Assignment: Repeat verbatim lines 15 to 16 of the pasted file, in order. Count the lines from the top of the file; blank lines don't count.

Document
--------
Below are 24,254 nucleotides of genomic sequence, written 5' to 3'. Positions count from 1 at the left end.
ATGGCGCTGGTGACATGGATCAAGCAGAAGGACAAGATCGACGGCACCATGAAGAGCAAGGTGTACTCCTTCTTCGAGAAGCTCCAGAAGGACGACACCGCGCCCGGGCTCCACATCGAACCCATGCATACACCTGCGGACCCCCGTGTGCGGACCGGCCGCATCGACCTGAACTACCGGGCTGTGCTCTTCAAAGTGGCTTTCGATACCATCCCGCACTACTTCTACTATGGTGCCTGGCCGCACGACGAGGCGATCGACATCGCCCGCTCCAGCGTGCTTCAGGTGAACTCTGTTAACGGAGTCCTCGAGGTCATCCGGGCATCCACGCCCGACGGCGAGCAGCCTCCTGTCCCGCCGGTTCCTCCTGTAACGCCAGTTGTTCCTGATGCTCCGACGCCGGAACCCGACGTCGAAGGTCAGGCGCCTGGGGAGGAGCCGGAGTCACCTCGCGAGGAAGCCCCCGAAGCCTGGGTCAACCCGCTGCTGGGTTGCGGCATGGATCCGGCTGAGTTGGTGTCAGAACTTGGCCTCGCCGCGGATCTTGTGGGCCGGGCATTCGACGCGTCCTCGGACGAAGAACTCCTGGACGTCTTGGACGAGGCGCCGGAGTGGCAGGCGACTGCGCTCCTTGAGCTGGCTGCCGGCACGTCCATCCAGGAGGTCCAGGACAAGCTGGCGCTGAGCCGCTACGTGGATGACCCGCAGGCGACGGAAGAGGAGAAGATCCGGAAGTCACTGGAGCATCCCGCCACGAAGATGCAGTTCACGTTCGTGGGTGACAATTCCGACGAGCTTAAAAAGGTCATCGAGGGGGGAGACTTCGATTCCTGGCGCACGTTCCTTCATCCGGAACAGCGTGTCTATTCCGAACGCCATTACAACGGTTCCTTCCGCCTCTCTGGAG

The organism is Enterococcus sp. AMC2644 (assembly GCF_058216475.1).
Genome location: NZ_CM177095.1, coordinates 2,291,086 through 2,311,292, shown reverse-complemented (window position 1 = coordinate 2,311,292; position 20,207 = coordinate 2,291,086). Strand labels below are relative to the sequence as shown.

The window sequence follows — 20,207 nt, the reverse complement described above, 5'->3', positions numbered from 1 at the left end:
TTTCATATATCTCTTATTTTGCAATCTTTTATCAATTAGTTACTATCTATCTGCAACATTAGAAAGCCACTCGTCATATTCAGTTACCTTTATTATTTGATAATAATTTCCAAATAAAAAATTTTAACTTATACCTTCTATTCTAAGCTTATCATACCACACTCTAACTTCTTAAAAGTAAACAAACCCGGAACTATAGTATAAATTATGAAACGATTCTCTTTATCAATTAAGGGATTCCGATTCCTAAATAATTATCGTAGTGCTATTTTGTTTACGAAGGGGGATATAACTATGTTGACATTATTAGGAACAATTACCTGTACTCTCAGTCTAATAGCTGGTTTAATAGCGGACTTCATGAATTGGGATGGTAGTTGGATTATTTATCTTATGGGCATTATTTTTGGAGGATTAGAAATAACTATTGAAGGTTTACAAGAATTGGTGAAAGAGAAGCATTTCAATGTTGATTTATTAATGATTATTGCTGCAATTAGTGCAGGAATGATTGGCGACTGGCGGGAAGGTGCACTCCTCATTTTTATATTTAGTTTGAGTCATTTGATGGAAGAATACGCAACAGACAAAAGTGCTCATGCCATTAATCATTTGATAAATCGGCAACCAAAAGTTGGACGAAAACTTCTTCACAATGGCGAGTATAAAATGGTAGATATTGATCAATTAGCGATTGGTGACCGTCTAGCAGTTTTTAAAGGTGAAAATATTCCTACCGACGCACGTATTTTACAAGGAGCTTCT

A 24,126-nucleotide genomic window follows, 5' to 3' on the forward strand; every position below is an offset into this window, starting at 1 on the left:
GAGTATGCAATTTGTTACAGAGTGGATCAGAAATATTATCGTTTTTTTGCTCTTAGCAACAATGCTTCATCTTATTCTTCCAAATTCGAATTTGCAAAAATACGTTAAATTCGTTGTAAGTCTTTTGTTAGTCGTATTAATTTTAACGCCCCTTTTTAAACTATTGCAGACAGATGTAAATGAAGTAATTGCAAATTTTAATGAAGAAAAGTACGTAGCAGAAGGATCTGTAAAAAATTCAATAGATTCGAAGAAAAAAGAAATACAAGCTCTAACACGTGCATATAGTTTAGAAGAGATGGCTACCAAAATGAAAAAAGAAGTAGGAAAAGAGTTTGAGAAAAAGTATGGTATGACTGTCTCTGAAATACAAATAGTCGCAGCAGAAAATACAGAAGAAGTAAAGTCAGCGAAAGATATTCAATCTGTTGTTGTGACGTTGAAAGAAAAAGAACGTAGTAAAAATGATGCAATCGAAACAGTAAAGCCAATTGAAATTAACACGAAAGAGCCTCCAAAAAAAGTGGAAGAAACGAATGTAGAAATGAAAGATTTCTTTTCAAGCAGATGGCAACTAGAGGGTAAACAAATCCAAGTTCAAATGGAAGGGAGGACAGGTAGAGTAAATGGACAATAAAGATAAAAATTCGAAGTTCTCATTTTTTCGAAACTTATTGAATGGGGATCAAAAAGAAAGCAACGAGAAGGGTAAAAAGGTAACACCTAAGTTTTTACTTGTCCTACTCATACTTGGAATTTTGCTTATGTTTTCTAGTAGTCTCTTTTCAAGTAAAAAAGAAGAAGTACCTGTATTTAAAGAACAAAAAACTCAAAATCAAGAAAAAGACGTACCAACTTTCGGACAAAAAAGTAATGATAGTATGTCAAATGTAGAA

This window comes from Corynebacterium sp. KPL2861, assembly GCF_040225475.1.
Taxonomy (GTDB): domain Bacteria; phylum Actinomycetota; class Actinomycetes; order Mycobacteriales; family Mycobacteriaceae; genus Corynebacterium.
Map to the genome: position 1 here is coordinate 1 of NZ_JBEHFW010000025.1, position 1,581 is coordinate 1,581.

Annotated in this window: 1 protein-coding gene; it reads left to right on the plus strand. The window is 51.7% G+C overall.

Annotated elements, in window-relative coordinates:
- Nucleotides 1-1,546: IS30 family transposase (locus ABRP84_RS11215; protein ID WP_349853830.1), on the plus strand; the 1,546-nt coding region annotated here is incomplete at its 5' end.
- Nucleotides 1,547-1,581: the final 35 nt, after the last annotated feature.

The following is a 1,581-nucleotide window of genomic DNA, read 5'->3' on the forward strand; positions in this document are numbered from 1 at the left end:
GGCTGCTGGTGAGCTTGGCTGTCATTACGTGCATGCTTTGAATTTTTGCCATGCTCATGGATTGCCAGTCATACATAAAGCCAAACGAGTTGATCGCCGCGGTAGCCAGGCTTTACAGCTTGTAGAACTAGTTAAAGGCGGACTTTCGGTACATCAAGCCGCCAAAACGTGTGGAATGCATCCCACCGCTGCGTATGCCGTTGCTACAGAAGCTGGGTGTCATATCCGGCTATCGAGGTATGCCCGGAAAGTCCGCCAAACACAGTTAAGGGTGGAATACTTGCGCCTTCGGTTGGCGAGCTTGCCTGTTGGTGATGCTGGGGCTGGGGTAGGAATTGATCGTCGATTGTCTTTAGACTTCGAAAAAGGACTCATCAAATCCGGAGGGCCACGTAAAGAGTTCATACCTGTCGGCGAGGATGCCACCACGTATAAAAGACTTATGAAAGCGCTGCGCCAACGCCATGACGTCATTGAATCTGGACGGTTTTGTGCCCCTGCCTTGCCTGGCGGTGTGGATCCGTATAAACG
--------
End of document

- Nucleotides 1,547-1,581: the final 35 nt, after the last annotated feature.

The following is a 1,581-nucleotide window of genomic DNA, read 5'->3' on the forward strand; positions in this document are numbered from 1 at the left end: